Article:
The figures from the poster Modeling Player-character Engagement in Single-player Character-Driven Games in ACE Netherlands (2013):
Author Archive for Petri Lankoski
Below is link to the data file and R code used to in the final models in “Models for Story Consistency and Interestingness in Single-Player RPGs” (in Mindtrek 2013) and “Modeling Player-character engagement in Single-player character-driven games” (in ACE 2013 Netherlands). The models q4 and q7 are used in the first paper and and the model q8 is used in the second paper.
In ACE 2013 Netherlands, pp. 572-575. Copyright Springer 2013. This is author’s version. The definitive version DOI: 10.1007/978-3-319-03161-3_56.
This pilot study looks at how the formal features of character-driven games can be used to explain player-character engagement. Questionnaire data (N=206), formal game features (in 11 games), and ordinal regression were used in the analysis. The results show that interactive dialogue and cut-scenes showing the romances between the player-character and another character relates to higher character engagement scores, while romance modeling and friendship modeling relate to lower character engagement scores.
Keywords: ordinal regression, player-character, engagement, identification
A free R book:
Today, the Internet Archive announces the Historical Software Archive, a collection of prominent and historically notable pieces of software, able to be run immediately in your browser. They range from pioneering applications to obscure forgotten utilities, and from peak-of-perfection designs to industry-crashing classics. (http://blog.archive.org/2013/10/25/microcomputer-software-lives-again-this-time-in-your-browser/)
And the direct link to the archive: https://archive.org/details/historicalsoftware
Note for myself. Check this:
Nakagawa, S. & Schielzeth, H., 2013, A general and simple method for obtaining R2 from generalized linear mixed-effects models. Methods in Ecology and Evolution, 4: 2, pp 133–142, DOI: 10.1111/j.2041-210x.2012.00261.x
R implementation is available: http://jslefche.wordpress.com/2013/03/13/r2-for-linear-mixed-effects-models/
Also MuMIn package contains implementation (http://cran.r-project.org/web/packages/MuMIn/index.html)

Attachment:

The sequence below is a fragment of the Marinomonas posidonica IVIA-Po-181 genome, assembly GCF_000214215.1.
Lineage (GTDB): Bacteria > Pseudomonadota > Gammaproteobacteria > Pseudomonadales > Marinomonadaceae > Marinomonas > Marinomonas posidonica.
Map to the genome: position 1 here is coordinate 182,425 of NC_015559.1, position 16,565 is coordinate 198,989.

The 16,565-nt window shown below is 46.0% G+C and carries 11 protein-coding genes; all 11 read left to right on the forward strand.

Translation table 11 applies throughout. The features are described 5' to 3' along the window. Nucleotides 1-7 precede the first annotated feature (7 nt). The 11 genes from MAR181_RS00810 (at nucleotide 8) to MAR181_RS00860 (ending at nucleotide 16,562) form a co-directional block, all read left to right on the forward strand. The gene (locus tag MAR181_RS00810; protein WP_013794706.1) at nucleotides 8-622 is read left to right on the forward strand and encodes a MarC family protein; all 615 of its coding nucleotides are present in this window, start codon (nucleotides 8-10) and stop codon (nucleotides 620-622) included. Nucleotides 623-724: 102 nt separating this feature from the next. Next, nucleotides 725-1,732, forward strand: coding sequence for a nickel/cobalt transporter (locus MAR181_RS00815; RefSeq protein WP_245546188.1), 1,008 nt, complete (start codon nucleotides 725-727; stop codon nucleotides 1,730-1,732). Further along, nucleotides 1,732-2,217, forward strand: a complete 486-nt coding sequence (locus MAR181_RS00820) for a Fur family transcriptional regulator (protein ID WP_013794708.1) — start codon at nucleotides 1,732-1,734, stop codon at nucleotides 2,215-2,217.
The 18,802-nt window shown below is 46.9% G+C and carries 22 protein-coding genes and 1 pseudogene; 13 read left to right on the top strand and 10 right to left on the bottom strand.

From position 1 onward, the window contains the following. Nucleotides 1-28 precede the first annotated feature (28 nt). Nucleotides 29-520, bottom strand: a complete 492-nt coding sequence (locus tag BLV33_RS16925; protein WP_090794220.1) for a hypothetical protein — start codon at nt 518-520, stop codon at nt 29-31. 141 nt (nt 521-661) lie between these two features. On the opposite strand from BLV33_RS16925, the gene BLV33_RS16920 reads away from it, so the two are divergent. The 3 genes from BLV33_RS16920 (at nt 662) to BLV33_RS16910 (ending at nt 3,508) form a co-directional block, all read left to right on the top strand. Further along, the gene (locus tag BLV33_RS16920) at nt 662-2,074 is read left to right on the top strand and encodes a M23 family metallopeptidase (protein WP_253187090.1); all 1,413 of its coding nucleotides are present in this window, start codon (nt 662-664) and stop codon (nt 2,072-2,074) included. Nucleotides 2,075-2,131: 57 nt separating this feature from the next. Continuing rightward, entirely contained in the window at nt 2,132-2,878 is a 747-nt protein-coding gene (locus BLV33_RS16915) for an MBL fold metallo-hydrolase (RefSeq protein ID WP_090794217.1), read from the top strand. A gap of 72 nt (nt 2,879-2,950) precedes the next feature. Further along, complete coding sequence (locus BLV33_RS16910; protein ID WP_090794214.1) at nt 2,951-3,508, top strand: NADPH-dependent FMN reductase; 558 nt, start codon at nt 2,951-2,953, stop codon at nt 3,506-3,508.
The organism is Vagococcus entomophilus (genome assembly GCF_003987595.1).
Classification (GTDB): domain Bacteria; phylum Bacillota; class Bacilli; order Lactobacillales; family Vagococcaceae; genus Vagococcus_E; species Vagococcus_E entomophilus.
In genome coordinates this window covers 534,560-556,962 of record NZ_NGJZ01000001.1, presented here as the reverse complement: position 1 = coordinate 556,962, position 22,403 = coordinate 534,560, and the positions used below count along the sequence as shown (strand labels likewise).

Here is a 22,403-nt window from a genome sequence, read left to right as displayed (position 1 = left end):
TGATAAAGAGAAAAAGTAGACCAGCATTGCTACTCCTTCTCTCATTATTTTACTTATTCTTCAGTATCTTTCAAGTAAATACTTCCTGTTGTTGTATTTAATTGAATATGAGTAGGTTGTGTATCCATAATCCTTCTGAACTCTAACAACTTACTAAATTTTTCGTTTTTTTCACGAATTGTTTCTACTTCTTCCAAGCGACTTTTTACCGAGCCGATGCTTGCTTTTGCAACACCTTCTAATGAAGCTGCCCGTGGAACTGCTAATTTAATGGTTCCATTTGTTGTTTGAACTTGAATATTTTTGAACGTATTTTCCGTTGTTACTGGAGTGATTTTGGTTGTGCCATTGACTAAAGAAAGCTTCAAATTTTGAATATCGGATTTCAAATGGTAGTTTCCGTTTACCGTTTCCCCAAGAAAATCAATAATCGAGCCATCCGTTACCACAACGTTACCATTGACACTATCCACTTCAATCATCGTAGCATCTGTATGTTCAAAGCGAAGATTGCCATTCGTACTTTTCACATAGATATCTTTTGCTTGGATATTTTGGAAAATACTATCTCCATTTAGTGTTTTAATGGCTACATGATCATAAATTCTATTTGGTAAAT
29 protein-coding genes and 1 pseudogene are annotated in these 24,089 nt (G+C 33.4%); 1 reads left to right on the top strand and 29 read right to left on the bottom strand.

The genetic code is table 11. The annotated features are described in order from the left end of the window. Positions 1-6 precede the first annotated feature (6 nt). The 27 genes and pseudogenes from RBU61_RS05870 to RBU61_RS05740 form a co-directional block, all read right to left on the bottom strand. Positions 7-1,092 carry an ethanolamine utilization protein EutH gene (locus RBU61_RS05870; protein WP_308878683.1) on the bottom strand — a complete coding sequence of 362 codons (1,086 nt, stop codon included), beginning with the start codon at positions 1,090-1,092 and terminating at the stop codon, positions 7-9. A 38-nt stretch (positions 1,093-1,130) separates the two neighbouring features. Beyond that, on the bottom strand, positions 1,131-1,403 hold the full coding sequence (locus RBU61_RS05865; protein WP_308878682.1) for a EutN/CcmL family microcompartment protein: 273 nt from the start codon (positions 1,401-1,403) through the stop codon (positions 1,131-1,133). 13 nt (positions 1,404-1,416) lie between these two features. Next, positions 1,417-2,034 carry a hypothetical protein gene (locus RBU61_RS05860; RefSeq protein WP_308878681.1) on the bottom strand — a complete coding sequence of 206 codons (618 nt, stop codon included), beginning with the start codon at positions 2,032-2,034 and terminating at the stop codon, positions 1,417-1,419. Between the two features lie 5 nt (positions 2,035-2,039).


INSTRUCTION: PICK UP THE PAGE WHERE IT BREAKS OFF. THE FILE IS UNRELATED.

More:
There are (again) great set of papers from The Philosophy of Computer Games 2013 conferences available on their website gamephilosophy2013.b.uib.no/papers-and-slides/.
Couple of staring points for reading (beyond Paul Ekman’s publications):
- Peleg et al, 2006, Hereditary family signature of facial expression. PNAS, 103: 43. DOI: 10.1073/pnas.0607551103
- Matsumoto & Willingham, 2009, Spontaneous facial expressions of emotion of congenitally and noncongenitally blind individuals. Journal of Personality and Social Psychology, 96: 1. DOIi: 10.1037/a0014037
Published in Academic MindTrek 2013
What are the elements that aect story interestingness or consistency in single-player videogames? The question is approached by comparing player evaluations (N=206) of 11 videogames against a set of features derived by formal (qualitative) analysis. Ordinal regression was used to analyze the collected data. The study posits that dialogue system, romance, moral choice, appearance customization, and support for dierent play styles relate to story evaluation. Females tend to judge game stories more favorably and those with doctoral degree less favorably than players with other education.
Categories and Subject Descriptors K.8.4 [Personal Computing]: General|Games
General Terms: Experimentation
Keywords: ordinal regression, games, storytelling, story consistency, story interestingness
My MindTrek 2013 presentation: http://www.slideshare.net/slideshow/embed_code/26820610
The presentation relates to my paper
- Lankoski, 2013. Models for story consistency and interestingness in single-player rpgs. MindTrek 2013. The authors version is available on my blog: /2013/10/03/models-for-story-consistency-and-interestingness-in-single-player-rpgs/